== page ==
Why the Market Crashed in December

Were you horrified by the market action in December? The next one could get much worse.

We are all used to market corrections. Live long enough and you will endure hundreds of them.

But December? That was a real first class crash, a four times a century event. And to see this occur in the face of solid economic data made it totally unexpected by all. The only analysts predicting a collapse like this one are the ones who have been expecting it daily for the past decade.

To see a 20% decline in NASDAQ and a 50% plunge in market leaders in the face of a 3.2% GDP growth rate and a 3.9% unemployment rate is a first. It makes no sense.

This wasn’t a correction. This was an instance where the market ceased to function and was effectively closed. In fact, it took a conspiracy of several independent forces to get the meltdown we got.

The bottom line here is that this is not your father’s stock market.

The low hanging fruit here is to blame in the high-frequency algorithms. But that is the cheap shot. Algos don’t care which way markets go. They take volatility up sharply, but they take it down as well, as any long-suffering vol player will tell you.

Over time, their market impact is neutral. And algo traders go home 100% in cash every night. That doesn’t explain opening meltdowns of 500 points a day or more. No, there was something much more structural at work.

Human emotions are easy to predict. Take the humans out of the equation and markets can only be read by mainframe computers, at least on a short-term basis. That’s why so many of these market traditions, like “Sell in May and go away,” and the “Santa Claus rally” have quit working.

Only about 10% of today’s daily traders are the breathing kind. The rest are all made of silicon. Even I have come to rely heavily on my own personal algorithms in the Mad Hedge Market Timing Index. It has been worth its weight in gold and saved my bacon many times.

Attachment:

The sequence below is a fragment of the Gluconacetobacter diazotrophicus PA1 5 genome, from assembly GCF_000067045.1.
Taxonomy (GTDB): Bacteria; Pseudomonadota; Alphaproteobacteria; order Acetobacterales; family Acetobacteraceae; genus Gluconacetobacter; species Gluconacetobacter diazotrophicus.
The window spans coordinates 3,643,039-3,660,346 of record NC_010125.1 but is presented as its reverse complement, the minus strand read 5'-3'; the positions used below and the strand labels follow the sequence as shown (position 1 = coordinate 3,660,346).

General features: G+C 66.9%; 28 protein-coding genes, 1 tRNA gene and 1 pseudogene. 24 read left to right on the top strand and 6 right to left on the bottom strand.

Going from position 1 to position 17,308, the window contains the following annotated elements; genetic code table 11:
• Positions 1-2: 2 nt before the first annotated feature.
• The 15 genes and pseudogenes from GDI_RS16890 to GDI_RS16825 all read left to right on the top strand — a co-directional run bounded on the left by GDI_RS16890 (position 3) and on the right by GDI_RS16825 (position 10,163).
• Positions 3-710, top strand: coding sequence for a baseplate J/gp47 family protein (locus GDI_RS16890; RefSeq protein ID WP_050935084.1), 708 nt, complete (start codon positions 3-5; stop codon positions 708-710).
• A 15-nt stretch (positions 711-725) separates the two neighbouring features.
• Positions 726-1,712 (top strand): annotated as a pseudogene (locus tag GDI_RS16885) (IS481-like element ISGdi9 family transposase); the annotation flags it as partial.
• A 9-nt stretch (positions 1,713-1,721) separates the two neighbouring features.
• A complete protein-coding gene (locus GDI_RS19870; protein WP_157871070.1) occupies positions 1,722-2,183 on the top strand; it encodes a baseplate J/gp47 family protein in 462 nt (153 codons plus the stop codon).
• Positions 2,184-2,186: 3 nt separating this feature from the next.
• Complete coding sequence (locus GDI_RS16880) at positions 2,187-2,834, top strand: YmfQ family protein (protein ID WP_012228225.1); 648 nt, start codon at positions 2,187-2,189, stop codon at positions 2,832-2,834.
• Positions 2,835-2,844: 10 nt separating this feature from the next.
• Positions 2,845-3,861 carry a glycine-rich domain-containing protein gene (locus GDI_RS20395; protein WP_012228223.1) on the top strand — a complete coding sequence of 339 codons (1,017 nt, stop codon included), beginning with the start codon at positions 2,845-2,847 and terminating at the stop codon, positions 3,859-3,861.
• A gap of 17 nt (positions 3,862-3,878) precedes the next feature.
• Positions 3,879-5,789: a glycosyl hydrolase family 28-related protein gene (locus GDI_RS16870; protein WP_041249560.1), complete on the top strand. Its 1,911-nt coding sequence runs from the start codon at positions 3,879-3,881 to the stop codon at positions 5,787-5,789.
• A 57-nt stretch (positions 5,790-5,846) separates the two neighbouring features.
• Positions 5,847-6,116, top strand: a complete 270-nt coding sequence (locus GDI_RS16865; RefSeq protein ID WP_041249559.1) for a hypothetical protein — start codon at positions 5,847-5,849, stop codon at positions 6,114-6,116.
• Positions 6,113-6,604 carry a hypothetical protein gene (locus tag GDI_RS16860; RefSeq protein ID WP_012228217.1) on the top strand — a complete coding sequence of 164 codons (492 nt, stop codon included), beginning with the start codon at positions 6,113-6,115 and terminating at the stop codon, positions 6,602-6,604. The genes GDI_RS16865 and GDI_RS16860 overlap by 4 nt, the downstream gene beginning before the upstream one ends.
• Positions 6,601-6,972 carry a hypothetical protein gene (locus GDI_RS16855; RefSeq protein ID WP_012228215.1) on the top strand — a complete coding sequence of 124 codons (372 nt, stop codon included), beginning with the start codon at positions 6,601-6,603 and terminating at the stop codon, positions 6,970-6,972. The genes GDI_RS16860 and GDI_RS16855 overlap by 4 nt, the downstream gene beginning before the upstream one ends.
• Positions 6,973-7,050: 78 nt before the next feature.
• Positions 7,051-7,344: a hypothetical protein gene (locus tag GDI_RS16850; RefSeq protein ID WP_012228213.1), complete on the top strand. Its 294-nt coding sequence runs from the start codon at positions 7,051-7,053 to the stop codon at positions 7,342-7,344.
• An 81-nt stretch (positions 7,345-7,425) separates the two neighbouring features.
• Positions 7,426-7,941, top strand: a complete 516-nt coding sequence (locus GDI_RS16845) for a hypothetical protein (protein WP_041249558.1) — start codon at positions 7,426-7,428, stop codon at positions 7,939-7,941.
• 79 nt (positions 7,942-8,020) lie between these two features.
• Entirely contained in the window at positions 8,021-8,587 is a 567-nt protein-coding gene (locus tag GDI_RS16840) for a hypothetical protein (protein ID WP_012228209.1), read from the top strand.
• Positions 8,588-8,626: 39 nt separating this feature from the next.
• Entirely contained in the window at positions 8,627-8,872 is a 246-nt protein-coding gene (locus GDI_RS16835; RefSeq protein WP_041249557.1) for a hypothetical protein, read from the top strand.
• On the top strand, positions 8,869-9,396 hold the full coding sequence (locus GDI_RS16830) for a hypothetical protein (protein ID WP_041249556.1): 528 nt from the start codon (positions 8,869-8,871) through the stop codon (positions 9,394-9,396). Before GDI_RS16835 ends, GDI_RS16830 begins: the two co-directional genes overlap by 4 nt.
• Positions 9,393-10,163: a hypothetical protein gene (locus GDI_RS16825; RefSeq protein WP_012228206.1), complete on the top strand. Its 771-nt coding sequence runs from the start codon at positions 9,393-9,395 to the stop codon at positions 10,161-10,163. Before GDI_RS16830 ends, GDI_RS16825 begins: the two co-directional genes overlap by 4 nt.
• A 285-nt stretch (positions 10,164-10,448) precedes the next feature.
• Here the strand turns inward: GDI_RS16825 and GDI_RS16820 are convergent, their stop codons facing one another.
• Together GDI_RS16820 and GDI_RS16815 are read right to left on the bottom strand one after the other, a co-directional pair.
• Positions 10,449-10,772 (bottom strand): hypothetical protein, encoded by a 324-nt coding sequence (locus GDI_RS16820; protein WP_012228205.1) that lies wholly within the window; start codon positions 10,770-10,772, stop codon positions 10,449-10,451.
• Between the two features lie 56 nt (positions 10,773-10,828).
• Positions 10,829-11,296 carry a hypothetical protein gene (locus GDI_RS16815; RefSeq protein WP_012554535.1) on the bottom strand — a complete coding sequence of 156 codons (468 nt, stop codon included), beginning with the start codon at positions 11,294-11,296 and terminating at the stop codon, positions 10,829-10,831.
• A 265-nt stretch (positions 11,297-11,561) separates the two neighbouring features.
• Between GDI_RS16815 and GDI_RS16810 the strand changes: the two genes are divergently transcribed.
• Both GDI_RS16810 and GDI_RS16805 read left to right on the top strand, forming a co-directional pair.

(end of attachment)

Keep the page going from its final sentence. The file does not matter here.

There is no doubt that pure quant strategies have blood on their hands. These funds strictly adhere to rules that have identified the long-term relationships between different asset classes and act accordingly.

For example, when bonds go up, you sell them and buy more stock, but sell more foreign currencies as well, and perhaps pick up some copper as well. All of this is adjusted for risk and volatility. There is thought to be about $1.5 trillion committed to this kind of strategy.

Among these, you can include “risk parity traders” of the kind pioneered by my friend Ray Dalio in the 1990s. (Ray will tell you how he did it in his fascinating book, Principals, out last year). Ray, by the way, is one of the top performing money managers over the last 30 years.

Trend followers pour more gasoline on the fire. If you sell, they will sell more, creating these massive 100 handle days in the S&P 500 (SPY).

Heightening fears was a never-ending torrent of bad news out of Washington. Two out of three key cabinet positions were emptied by presidential firings and remain unoccupied. Trade talks with China came to an impasse. It was not what investors wanted to hear.

All of this set up the perfect storm for December.

Equity mutual fund redemptions hit a record $53 billion in early December. Market liquidity dramatically shrank as players took off for the holidays, as seen on the chart below. Liquidity during the second half of December was thinner than the worst days of the 2008 financial crisis.

A two-decade-long flight of capital from the floor of the New York Stock Exchange was also a factor. The inevitable result was for the Volatility Index (VIX) to take a run at its highs for the year.

If you wanted to sell anything in size, it could only take place at throwaway prices. It all culminated in the notorious Christmas Eve Massacre which saw a 1,000-point range day in the Dow Average in a holiday-shortened trading day. If it had been a full day it might have been down 2,000 points.

Don’t expect any respite from these strategies any time soon. In fact, we could see worse moves ahead. The current administration believes in a free market, non-interventionist approach to securities markets.  That means no new regulation.

The same thing happened in the run-up to the 2008 crash when Christopher Cox (brother of my old boss at Morgan Stanley, Archie Cox) was basically told to go play golf instead of regulate.

Welcome to the new age of investing. The bottom line for all of us traders and investors is that we are going to have to pedal a lot harder to earn our crust of bread….or become a computer.

 

 

 

 

 

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